Wednesday, November 12, 2014

The funny thing about census and tax lists

I watch the Random Acts of Genealogical Kindness - RAOGK USA Facebook page and someone posted a question about a 1820 Ashe County census that appeared to be alphabetized and it was throwing her for a loop.   After I explained some things to her she said that someone should do an article on this subject.  Ah, an opportunity.

Your Guide to the Federal Census for Genealogists, Researchers and Family Historians by Kathleen W. Hinckley is an excellent resource for all things census.  The information that the RAOGK poster needed is in Chapter 5.

For the 1790 through 1820 census TWO copies were made from the original to make a total of three.  One was sent to the federal district court and two were posted for public viewing so that they could be examined and corrections made.  Here is a quote directly from Kathleen’s book that give the RAOGK poster her answer.

“Some marshals also took it upon themselves not only to copy the record, but to rearrange the entries in alphabetical order—sometimes by the first letter of the surname and sometimes the first letter of [the] given name.  In most cases, the filmed version is not the true original but rather the second or third copy made after corrections were made by the citizens.”  [page 109]    

The same thing happened with tax lists.  After all the information was collected the lists would be recopied, sometimes in alphabetical order.  The good news is that it is usually easy to find someone on these lists, especially if the tax roll has not been indexed.  The bad news is that you have no idea who was living next to whom and in genealogy that is a very important piece of information to have.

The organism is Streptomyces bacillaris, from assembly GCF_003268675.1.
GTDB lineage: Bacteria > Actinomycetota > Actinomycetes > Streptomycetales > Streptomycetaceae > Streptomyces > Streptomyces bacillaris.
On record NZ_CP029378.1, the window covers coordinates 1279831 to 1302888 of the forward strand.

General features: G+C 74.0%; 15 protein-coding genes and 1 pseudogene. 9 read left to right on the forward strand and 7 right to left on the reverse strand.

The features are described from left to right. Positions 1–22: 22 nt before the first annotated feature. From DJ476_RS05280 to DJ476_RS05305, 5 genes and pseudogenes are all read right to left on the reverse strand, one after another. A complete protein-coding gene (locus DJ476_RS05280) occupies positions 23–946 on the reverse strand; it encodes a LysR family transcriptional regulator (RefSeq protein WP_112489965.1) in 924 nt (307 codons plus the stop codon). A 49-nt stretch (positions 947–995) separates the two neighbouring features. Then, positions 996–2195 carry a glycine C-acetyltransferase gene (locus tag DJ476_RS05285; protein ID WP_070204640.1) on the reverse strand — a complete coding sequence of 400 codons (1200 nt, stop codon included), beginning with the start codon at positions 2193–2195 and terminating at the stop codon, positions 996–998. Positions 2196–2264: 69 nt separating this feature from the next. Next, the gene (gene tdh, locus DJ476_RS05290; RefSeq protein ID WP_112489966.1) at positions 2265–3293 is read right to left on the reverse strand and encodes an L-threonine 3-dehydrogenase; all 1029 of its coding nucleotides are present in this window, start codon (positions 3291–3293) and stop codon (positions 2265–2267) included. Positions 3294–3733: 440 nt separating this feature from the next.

Here is a screenshot from the 1812 Marion County, Mississippi Territorial Tax Roll as an example.  I am not including the entire page because it would be too small to read.  This is Page 1 showing the A’s and some of the B’s

tax"Mississippi, State Archives, Various Records, 1820-1951," index and images, FamilySearch (https://familysearch.org/pal:/MM9.3.1/TH-1951-21130-55969-10?cc=1919687&wc=9B4Z-3BR:211902601,212062301 : accessed 09 Nov 2014), Marion > Territorial tax rolls 1812, Box 140 > image 3 of 13; Mississippi Department of Archives and History, Jackson.

So does the original exist?  Maybe, maybe not.  To find out you would need to check with the state archives and the local county courthouse for that county.  You might not find the original but you might find that both of the hand copied versions exist.  If so, you might want to compare them because the two copies could be different.

 

Copyright © 2014 Michele Simmons Lewis

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